Egyptian riot police (File photo: Reuters)
Egypt’s interior ministry said it would take “legal action” against what it said was an “unprofessional” news report in a private daily criticising police practices, in a statement it released on Sunday.
Al-Masry Al-Youm (AMAY) daily published on Sunday a seven-page series of reports titled “The Police: Martyrs and Sins… Holes in the Official Uniform” highlighting what it described as the “coercive and arrogant” practices of police.
The ministry said, however, it remains committed to “serving the people under the rule of law."
The reports in AMAY address torture in police stations and prisons, rape, bribery and how the ministry uses illiterate conscripts for “total obedience of orders” in the Central Security Forces. It also includes interviews with people saying the police have become worse than before the January 2011 uprising.
“Some officers think that one violation or incident of arrogance will do no harm, without knowing that their colleagues do alike. And all of them, without realisation, are rebuilding the barrier wall between the people and the authorities and are destroying what the 25 January and 30 June revolutions built,” the introductory report read.
In its report, however, AMAY also paid tribute to police victims of attacks and published reports with their families.
The interior ministry filed a complaint in October 2014 against an AMAY editor and a reporter over an unpublished report - that the paper announced in advance - claiming the country's 2012 presidential election was rigged. They were released later on bail.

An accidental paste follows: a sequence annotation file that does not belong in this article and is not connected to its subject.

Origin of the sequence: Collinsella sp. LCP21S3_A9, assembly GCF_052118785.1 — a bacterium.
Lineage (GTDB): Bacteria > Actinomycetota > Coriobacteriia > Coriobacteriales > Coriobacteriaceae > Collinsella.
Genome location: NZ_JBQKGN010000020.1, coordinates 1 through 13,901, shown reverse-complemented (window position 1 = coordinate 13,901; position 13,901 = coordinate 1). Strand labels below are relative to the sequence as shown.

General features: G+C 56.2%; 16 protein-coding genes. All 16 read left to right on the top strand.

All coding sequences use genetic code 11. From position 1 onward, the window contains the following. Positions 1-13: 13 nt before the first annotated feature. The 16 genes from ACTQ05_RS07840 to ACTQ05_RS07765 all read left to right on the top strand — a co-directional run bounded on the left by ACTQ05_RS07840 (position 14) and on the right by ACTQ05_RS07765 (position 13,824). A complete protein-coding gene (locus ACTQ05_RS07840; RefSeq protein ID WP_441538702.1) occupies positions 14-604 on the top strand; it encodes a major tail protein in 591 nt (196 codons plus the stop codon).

In its statement on Sunday, the ministry said that this unpublished report and its aftermath was the “motive” behind the new reports.
Last week, El-Dostour newspaper also published a report that criticised the police, which was followed by the interior ministry arresting the responsible reporter soon after and filing a complaint against the paper.
Egyptian police have an infamous history of excessive violence. Local and international rights organisations have repeatedly called for a reform in its practices and to hold those involved accountable.
The police were one of the main reasons people revolted in January 2011. Revolutionaries chose 25 January – Police Day – to mark the start of their uprising.
Meanwhile, the interior ministry has maintained that it is committed to protecting human rights and implementing the rule of law.
Recently, several cases of alleged police violence were brought to court including the killing of a peaceful protestor and death of a lawyer in a police station.
Hundreds of police and army personnel have fallen victim to bomb attacks and shootings, allegedly carried out by Islamist militants, since the ouster of Islamist President Mohamed Morsi in 2013.